Vol. 4 No. 2 (2016): CISS Insight Quarterly Journal, June 2016

War Termination under Nuclear Overhang: A Case Study of India – Pakistan Conflicts

Mr. Majid Mahmood
Research Assistant at the Center for International Strategic Studies (CISS)
Published June 27, 2016
How to Cite
Mr. Majid Mahmood. (2016). War Termination under Nuclear Overhang: A Case Study of India – Pakistan Conflicts. CISS Insight Journal, 4(2), P 01 - 09. Retrieved from https://journal.ciss.org.pk/index.php/ciss-insight/article/view/77


Why do wars last as long as they do? What can an initiator expect when it starts a war? Theories of endogenous war termination show that duration and outcome is closely related to the willingness to make concessions on war aims, and that this willingness is itself determined by warfare. Leaders can, and often do, modify their demands as they update their beliefs about the strength of the adversary, its resolve, and the costs of compelling it to make concessions. They revise war aims as the expectations about the military outcome rise and fall with battlefield developments1. However, in the standard empirical specification of the problem; it is assumed that war aims are exogenous to fighting.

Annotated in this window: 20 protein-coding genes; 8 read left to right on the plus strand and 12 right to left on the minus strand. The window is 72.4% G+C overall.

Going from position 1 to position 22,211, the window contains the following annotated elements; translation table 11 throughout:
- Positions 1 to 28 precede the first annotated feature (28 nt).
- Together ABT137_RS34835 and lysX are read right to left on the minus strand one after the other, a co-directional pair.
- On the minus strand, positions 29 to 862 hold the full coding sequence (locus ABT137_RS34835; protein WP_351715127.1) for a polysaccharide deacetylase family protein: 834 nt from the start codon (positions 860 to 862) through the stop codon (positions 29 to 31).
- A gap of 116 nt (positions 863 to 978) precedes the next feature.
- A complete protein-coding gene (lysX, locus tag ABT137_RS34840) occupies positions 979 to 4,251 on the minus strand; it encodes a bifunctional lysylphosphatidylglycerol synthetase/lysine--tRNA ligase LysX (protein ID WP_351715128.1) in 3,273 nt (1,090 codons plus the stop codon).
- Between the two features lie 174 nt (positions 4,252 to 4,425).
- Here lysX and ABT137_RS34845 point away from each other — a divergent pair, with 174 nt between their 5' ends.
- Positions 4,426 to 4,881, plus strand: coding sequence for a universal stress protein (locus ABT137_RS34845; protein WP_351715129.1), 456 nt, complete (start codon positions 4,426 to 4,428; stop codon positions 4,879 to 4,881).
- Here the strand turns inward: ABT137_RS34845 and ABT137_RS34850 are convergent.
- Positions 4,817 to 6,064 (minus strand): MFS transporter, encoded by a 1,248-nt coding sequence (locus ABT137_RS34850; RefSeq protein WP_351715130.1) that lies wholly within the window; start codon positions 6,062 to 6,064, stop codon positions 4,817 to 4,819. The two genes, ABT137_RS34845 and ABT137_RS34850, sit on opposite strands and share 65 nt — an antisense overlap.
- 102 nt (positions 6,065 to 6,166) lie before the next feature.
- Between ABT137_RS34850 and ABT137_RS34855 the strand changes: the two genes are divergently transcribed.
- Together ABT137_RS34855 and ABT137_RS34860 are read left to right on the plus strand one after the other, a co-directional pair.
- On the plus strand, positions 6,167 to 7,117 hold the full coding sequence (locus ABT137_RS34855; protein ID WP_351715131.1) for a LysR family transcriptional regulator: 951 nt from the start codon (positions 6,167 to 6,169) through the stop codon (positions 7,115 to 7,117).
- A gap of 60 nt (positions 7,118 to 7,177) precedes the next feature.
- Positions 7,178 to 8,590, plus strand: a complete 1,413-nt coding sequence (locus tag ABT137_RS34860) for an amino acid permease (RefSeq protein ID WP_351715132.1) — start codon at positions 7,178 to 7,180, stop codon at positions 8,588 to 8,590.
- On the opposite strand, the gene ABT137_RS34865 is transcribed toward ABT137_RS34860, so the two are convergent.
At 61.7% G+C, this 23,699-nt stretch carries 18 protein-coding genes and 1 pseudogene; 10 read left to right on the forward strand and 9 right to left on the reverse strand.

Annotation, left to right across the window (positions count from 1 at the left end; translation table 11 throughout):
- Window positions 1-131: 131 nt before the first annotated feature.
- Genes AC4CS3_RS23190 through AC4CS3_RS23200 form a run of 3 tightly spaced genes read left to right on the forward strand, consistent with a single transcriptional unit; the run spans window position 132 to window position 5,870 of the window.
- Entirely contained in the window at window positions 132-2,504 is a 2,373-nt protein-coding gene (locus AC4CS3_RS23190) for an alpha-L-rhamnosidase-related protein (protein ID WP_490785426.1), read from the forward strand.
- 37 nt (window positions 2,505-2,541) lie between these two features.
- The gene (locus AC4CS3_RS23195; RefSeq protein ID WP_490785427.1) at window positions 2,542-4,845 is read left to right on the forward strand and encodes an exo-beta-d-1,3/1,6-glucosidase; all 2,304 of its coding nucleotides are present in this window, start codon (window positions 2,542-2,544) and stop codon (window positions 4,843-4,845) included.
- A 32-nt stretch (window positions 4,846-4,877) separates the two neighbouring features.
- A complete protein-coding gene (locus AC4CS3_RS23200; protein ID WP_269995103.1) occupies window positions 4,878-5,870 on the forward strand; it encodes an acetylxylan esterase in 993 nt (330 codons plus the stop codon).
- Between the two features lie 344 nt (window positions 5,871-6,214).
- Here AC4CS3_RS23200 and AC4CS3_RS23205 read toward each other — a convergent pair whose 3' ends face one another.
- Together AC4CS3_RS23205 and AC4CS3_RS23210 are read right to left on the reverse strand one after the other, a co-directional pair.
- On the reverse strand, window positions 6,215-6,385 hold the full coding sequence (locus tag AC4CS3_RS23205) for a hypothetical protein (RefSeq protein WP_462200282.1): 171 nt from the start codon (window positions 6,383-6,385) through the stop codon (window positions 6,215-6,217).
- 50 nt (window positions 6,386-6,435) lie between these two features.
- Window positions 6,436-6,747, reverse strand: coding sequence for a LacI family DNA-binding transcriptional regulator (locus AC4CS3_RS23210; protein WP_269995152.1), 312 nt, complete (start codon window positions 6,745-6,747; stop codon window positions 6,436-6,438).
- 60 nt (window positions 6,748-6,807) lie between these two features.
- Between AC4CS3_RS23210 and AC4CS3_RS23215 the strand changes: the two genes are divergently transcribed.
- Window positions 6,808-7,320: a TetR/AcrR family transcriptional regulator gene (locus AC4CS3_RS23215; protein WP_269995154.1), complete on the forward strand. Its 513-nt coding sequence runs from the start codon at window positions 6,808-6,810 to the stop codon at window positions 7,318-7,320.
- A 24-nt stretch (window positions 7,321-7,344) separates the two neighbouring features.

How are wars brought to an end? Historians, military strategists and foreign affairs experts tend to neglect this question and often the discussion surrounds the questions of how war begins. Bennett and Stam (1996) provide the first rigorous empirical investigation of the determinants of war duration by taking into account both political and military variables2. They find that imbalances in military forces lead to shorter wars as do permissive terrain. This framework will be used in this article to analyze the potential conflict between India and Pakistan under a nuclear overhang andhow an armed conflict might unfold between the two nuclear-armed neighbors and how it will affect war termination discourse.